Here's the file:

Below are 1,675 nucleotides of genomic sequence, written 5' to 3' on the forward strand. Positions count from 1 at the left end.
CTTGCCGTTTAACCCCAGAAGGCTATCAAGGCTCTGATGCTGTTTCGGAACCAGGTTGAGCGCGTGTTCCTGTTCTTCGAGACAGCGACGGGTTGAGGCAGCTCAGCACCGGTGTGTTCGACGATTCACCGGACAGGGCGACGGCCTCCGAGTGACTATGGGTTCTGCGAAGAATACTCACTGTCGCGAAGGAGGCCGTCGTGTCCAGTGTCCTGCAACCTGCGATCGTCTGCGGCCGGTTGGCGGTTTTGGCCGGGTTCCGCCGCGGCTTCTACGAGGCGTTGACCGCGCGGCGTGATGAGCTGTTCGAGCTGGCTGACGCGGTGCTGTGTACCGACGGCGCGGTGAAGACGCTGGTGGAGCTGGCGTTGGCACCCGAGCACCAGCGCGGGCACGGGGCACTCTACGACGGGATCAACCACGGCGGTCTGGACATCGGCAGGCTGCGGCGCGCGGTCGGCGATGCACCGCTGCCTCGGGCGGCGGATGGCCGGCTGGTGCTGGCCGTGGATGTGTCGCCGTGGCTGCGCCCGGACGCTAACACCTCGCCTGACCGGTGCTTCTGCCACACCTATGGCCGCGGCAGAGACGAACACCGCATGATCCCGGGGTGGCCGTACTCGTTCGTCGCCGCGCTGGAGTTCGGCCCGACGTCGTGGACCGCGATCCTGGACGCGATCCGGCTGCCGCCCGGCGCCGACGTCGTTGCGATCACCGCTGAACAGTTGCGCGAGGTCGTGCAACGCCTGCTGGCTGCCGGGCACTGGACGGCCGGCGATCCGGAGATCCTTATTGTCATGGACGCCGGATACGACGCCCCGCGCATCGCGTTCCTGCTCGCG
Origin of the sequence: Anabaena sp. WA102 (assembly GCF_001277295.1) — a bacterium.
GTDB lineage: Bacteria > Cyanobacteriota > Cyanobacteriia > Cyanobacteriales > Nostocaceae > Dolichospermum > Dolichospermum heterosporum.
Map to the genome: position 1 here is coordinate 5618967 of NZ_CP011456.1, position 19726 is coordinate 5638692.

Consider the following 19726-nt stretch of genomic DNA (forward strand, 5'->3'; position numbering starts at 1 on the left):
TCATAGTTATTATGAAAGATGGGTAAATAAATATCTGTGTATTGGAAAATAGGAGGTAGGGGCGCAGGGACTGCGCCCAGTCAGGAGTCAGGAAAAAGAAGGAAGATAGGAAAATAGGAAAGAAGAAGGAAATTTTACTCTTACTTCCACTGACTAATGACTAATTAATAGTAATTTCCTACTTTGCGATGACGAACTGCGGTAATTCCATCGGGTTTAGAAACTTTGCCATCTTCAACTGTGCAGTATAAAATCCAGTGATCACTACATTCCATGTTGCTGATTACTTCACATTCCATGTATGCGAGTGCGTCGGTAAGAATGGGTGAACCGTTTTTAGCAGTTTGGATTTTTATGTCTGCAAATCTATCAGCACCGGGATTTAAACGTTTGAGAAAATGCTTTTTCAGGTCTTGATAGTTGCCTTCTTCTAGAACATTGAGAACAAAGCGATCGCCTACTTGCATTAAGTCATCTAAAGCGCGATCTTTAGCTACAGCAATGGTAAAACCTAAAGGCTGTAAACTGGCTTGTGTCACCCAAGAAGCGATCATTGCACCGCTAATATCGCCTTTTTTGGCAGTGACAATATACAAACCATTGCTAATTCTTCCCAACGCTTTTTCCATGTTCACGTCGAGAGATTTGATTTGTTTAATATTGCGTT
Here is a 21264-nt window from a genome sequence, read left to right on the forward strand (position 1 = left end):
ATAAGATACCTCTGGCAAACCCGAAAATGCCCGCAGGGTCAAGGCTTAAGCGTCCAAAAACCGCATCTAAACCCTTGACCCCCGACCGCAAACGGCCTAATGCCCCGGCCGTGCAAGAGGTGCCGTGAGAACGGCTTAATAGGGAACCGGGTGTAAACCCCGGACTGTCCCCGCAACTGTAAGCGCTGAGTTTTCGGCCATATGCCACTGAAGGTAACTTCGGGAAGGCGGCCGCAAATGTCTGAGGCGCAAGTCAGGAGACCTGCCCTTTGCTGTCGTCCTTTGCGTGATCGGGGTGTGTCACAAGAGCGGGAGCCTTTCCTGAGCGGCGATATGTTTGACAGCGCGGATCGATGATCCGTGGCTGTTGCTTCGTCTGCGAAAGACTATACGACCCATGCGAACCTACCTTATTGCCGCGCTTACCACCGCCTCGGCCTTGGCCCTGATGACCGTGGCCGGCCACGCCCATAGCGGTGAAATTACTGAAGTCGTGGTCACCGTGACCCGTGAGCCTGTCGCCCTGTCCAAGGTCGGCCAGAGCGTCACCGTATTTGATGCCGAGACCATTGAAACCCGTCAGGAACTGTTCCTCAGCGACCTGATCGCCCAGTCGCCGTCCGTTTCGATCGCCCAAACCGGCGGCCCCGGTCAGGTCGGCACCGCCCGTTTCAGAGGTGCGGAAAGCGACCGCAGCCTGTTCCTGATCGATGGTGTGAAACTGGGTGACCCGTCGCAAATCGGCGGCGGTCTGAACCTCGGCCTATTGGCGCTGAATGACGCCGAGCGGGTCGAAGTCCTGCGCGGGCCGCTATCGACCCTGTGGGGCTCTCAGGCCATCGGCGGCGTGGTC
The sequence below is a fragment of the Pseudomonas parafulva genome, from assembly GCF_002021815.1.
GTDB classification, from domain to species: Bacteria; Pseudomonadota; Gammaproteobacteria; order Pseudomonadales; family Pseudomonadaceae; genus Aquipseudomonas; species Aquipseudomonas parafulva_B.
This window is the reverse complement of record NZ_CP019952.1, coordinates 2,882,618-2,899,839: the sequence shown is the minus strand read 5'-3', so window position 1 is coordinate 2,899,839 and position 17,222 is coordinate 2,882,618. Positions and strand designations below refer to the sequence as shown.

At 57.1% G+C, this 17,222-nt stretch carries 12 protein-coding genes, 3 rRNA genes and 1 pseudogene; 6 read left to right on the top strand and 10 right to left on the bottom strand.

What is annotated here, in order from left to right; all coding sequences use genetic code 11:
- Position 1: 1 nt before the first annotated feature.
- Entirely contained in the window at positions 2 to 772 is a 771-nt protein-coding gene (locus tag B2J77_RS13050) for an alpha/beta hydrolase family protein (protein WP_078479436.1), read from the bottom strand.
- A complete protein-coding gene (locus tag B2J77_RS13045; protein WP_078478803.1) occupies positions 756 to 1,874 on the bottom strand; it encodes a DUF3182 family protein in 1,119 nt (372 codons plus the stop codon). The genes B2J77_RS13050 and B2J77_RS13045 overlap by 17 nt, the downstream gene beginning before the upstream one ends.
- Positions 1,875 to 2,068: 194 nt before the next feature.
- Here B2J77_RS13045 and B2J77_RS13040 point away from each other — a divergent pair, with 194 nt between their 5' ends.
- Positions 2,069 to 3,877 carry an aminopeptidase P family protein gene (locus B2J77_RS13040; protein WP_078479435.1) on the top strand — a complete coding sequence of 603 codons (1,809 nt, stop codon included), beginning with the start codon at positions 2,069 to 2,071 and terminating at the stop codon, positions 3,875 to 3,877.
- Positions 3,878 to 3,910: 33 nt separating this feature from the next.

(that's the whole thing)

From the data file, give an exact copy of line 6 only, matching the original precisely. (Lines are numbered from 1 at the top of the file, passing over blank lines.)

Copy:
Consider the following 19726-nt stretch of genomic DNA (forward strand, 5'->3'; position numbering starts at 1 on the left):